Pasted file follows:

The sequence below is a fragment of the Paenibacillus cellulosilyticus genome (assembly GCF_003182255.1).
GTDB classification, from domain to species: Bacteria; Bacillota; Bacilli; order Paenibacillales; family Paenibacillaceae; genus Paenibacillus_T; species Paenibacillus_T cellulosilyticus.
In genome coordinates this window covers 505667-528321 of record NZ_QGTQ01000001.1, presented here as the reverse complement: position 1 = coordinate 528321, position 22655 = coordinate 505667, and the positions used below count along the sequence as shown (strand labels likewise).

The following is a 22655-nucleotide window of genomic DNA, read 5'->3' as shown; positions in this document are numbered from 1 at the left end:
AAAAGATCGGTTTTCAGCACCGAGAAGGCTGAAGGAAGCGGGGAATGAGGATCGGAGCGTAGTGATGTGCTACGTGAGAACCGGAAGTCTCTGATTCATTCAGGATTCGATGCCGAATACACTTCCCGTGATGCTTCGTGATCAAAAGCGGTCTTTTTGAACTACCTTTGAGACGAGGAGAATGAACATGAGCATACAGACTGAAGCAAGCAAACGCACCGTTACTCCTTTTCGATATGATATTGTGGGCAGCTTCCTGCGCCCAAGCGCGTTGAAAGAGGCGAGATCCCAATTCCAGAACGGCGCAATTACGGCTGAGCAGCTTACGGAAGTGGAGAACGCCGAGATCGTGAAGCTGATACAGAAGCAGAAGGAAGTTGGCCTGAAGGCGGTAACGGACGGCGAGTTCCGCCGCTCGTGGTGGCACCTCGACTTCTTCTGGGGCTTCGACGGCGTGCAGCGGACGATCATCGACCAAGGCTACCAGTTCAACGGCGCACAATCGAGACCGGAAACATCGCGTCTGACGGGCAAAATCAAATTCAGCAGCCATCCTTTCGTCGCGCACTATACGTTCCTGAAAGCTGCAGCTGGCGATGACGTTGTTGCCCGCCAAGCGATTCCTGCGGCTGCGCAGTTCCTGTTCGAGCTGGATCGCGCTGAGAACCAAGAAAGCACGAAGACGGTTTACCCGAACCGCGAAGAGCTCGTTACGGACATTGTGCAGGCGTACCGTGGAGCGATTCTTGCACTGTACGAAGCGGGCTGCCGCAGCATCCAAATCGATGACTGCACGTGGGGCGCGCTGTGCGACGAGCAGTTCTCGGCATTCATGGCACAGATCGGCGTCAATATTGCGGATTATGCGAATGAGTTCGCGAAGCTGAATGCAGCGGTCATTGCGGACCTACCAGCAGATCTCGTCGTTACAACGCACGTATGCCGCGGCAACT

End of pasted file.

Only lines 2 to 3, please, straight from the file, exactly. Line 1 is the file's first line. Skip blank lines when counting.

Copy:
GTDB classification, from domain to species: Bacteria; Bacillota; Bacilli; order Paenibacillales; family Paenibacillaceae; genus Paenibacillus_T; species Paenibacillus_T cellulosilyticus.
In genome coordinates this window covers 505667-528321 of record NZ_QGTQ01000001.1, presented here as the reverse complement: position 1 = coordinate 528321, position 22655 = coordinate 505667, and the positions used below count along the sequence as shown (strand labels likewise).